Chris Sale wasn’t even through his first inning of work when his anger began to get the best of him.
After a very Sale-like dismissal of the first two Minnesota Twins hitters he faced Saturday night, the White Sox ace surrendered a single. Then he gave up a double. He then proceeded to hit the next batter he faced before yielding a bases-loaded walk.
Sale demonstratively walked off the mound, visibly upset at the trouble he had pitched himself into. He then hit yet another batter, which only intensified Sale’s already foul mood.
At that point, Sale took the baseball and promptly pounded it onto the side of his head.
For a pitcher who is intent on throwing less angry pitches, it didn’t take long for the emotionally-charged Sale to re-emerge.
“When I get mad I feel the need to hurt myself –I don’t know why,” Sale said after the White Sox 7-2 win over the Minnesota Twins at U.S. Cellular Field. “That’s something I’ve got to get over. That’s the immaturity part coming out and that’s when the overthrowing happens and that’s when I dug myself a hole.
“I’ve just got to quit being an idiot out there.”
Turns out, a bit of self-directed annoyance proved to be all Sale needed to become the Majors’ first seven-game winner by striking out nine – eight of which came after his furious start.
Yet, even when Sale wasn’t at the top of his game, his teammates had his back, piling up seven runs and 13 hits. Third baseman Todd Frazier, who started the night 0-for-May, ended the slump with a home run and an RBI double as the Sox offense quickly erased the memory of a first inning Sale would rather just forget.
And just like that, the Sox –who continue to boast the American League’s best record – kept rolling on a night when Sale – in his own words – was just along for the ride.
His frustrating first aside, Sale quickly righted the ship against the hapless Twins. He finished the night by only allowing only the two first-inning runs while limiting the Twins to three hits over seven innings. Even after the labor-intensive first inning when Sale threw 36 pitches and dug himself andthe Sox into an early hole, he managed to remain perfect following a start that was anything but against a team that has historically been a tough out for Sale.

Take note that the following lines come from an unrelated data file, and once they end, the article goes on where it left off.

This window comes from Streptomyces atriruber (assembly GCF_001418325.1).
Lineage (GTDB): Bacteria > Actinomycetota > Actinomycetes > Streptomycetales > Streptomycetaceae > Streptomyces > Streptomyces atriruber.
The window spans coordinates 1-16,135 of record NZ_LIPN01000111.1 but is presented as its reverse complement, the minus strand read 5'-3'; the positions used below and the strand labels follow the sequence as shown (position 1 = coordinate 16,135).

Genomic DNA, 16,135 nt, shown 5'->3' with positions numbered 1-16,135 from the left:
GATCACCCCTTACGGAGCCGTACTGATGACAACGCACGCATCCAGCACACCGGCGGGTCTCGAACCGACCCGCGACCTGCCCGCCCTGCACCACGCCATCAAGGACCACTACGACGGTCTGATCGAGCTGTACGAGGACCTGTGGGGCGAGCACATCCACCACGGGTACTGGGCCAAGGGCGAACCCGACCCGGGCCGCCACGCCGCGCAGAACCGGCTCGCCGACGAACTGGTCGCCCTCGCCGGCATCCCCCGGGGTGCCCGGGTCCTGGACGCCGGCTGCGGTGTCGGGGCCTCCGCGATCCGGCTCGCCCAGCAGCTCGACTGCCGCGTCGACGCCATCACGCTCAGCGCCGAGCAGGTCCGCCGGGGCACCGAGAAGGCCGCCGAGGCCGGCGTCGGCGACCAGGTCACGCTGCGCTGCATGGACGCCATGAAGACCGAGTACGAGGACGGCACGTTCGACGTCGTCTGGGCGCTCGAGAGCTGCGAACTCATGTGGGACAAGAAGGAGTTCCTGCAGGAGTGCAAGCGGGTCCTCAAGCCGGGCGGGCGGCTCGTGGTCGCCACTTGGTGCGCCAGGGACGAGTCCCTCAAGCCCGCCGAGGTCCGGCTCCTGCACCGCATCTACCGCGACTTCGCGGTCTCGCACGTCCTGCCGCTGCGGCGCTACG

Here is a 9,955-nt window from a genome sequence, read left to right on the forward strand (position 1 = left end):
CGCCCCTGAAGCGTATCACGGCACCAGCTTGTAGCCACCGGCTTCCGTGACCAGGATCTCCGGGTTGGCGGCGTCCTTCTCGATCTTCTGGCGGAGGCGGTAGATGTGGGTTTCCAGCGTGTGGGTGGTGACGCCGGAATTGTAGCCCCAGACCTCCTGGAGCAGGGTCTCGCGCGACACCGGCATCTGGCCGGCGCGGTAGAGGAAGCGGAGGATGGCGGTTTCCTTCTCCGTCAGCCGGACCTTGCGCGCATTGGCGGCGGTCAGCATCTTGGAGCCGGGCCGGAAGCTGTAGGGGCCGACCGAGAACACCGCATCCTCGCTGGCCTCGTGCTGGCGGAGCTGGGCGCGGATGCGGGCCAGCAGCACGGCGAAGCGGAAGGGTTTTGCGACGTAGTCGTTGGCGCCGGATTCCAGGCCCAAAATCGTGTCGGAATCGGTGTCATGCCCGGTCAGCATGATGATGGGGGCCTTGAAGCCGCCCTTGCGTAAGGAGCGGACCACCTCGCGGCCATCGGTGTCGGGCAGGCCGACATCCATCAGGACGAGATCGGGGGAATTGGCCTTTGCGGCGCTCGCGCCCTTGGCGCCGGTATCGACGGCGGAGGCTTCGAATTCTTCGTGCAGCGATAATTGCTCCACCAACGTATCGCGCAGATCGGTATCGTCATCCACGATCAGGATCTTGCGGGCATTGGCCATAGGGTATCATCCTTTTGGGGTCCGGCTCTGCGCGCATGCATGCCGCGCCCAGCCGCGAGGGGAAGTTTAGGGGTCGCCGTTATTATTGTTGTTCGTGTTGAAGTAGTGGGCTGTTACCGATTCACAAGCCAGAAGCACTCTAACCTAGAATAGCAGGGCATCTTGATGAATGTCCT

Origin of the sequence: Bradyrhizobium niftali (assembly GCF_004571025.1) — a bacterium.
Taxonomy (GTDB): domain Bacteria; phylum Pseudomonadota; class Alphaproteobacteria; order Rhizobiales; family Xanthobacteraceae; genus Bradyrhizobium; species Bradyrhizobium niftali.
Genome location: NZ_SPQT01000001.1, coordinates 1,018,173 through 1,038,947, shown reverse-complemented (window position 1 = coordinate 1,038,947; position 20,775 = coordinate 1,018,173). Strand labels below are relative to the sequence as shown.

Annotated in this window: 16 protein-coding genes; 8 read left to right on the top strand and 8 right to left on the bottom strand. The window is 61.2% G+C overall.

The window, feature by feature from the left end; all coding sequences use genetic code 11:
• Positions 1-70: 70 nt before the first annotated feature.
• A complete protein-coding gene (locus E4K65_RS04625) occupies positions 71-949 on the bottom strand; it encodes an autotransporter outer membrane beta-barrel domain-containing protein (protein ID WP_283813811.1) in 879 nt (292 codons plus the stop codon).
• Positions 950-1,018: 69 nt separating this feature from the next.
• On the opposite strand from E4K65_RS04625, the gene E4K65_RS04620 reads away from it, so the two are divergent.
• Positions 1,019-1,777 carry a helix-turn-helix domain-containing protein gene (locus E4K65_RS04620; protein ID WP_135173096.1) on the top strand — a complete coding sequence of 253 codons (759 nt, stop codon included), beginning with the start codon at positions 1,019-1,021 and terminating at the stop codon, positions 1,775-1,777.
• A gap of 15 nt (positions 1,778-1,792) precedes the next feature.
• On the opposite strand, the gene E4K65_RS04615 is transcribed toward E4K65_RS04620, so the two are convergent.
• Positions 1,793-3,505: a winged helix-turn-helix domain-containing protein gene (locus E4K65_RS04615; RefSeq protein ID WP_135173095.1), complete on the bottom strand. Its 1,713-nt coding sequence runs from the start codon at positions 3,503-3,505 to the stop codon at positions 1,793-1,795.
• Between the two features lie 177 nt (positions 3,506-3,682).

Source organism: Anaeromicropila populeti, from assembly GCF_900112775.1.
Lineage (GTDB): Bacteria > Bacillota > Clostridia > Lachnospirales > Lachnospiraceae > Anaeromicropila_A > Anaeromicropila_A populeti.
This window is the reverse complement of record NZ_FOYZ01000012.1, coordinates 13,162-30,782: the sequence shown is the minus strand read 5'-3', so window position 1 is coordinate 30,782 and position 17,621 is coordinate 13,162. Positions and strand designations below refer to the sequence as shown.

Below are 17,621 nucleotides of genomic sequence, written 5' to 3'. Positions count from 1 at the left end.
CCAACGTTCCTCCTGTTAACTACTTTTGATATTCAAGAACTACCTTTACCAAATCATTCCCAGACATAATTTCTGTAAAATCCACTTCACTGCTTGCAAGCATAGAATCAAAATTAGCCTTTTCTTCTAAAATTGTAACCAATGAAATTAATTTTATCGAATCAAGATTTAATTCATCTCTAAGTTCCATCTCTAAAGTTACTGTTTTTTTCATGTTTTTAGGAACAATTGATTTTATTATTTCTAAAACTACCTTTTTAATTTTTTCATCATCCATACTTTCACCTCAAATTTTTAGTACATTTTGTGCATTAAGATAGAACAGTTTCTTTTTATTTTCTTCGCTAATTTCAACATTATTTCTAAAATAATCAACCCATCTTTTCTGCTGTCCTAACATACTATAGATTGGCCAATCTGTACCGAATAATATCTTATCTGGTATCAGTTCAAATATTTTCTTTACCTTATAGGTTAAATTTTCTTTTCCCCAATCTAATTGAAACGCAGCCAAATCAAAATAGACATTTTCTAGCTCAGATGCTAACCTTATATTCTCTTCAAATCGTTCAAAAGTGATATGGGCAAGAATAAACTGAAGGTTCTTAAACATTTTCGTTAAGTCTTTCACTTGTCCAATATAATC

“I think he was over-throwing it,” manager Robin Ventura said. “But I think he finally got into a groove and we were able to score some runs for him. But I think that’s the first time that’s the first time I’ve seen him overthrow like that.”
Of the season-high 120 pitches he threw in his latest victory, 74 went for strikes, giving up only the lone walk he gave up in his first inning of work.
Sale’s workload got lighter the longer he threw before turning the game over relieversMatt Albers and Zach Duke. The two relievers closed out the Sox’ 21stwin of the year even on a night when Sale demonstrated that even when he’s not at his best, he is better that most.
His teammates just made sure they had his back just in case.
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